It took just one bright idea almost a hundred years ago to spawn what became Walsall’s largest private sector employer.
At its height in the 1970s JA Crabtree & Co employed 3,000 people at its Lincoln Works factory where it made lighting switches, based on an original design and patent by John Ashworth Crabtree.
Now a new book, The Crabtree Story, is being published to coincide with the 50th anniversary of Queen Elizabeth II’s visit to the town’s biggest manufacturer – the first visit of a monarch to Walsall.
The Crabtree Society, which represents former employees of the firm, has painstakingly researched and interviewed workers and collected a treasure trove of photographs to create a comprehensive history of the business.
John Crabtree was born on October 24 1886 in Broughton, Lancashire. His father died when he was five and his mother relocated the family to Yardley in Birmingham, where young Crabtree did his engineering apprenticeship at Veritys and Tuckers switchgear companies.
He founded JA Crabtree & Co in 1919 after patenting the “quick make and brake” tumbler switch at a disused leather works in Upper Rushall Street in Walsall, now the Lyndon House Hotel.
The switch was so successful it was not long before the company outgrew the premises and a seven-acre field was bought in the Chuckery district in 1923. In three years the company built a new factory named Lincoln Works, employing some 600 people.
Crabtree Society chairman Allan Preston said: “When Mr Crabtree formed his own business and was looking for a premises it was cheaper in Walsall and there was a supply of people who were used to using their fingers in leather work. He needed people with nimble fingers.”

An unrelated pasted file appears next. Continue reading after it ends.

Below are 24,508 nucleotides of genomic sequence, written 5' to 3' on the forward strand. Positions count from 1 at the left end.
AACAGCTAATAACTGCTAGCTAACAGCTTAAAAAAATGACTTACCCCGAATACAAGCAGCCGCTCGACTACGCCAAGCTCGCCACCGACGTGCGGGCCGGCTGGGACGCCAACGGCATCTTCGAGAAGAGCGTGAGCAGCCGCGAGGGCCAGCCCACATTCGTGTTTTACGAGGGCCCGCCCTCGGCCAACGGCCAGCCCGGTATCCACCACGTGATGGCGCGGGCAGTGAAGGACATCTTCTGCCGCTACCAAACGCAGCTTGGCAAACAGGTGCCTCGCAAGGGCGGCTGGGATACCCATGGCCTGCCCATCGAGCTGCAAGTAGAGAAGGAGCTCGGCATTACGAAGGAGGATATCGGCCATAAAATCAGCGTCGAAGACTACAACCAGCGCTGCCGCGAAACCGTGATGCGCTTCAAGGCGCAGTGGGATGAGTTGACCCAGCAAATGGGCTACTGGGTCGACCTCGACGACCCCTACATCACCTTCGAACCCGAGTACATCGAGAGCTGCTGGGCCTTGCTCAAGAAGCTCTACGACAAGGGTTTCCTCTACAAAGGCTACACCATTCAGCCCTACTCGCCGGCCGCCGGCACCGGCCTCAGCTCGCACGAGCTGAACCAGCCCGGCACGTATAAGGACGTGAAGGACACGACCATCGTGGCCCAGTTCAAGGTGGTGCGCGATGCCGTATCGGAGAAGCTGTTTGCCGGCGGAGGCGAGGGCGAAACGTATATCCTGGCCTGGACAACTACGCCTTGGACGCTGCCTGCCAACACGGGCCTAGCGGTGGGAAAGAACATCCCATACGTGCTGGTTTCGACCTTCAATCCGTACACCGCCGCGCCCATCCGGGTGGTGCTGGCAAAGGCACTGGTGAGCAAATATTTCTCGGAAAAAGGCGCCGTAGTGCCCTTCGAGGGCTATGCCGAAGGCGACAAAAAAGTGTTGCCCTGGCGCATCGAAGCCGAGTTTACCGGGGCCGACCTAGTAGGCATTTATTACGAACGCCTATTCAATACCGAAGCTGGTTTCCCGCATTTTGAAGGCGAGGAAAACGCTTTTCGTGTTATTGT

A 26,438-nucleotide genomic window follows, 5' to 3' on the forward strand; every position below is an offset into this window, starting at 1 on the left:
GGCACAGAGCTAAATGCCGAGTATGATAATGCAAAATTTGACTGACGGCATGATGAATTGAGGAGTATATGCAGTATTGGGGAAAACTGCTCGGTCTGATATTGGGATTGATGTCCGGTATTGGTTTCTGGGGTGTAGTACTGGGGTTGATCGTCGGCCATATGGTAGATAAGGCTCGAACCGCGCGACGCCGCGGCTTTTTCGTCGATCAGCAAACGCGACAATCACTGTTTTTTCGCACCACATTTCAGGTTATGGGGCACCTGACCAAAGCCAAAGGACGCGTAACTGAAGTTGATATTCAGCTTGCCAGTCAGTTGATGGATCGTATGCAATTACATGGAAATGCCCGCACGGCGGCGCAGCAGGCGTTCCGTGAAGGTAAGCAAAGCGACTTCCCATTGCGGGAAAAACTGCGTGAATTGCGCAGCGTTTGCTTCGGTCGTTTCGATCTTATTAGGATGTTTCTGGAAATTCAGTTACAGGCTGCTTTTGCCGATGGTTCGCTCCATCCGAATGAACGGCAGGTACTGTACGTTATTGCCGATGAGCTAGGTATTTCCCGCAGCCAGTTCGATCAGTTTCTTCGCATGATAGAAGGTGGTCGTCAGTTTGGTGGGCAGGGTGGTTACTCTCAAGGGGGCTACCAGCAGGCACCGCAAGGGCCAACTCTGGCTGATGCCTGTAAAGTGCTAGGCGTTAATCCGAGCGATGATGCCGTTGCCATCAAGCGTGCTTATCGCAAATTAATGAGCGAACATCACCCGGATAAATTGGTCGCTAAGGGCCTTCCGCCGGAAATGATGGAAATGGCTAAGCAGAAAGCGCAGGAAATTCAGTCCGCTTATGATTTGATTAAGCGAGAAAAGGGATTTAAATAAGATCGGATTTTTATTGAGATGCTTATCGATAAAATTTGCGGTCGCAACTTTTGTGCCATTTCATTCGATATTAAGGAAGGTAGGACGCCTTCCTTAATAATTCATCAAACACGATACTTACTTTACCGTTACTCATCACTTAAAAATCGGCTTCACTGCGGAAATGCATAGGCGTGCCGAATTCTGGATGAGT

He added: “The book is a labour of love. A man from Dublin who worked for Crabtree for three years in the 1960s is coming over for the book launch.
“It had such an impression on him he started a website in Ireland about the company.”
JA Crabtree manufactured the first all-plastic moulded switch – the Lincoln Switch – in 1929, many of which are still in daily use, testament to the company’s slogan in the 1920s: “That which is built soundly endures well”.
By the mid-1930s the company employed more than 1,000 people at the Lincoln Works but in autumn 1935, after a business trip to the USA, Mr Crabtree contracted pneumonia and died on November 27 at the age of 49.
His widow took a leading role in the company for 25 years and their eldest son of the same name later took the position of chairman and managing director of the company.
The company carried on manufacturing throughout the Second World War and by the 1950s the its product range had grown to include motor control gears and circuit breakers.
In 1972, with more than 3,000 employees, Crabtree was acquired by the British Ever Ready Company.
Following a succession of owners it was then bought by Electrium, a subsidiary of Siemens, in 2006, with a head office in Cannock.
The public book launch will be the Lyndon House Hotel from 4pm to 9pm, where there will be a display of memorabilia and a screening of BBC archive footage.
The book is £20 with all proceeds going to the Electrical & Electronics Industries Benevolent Association.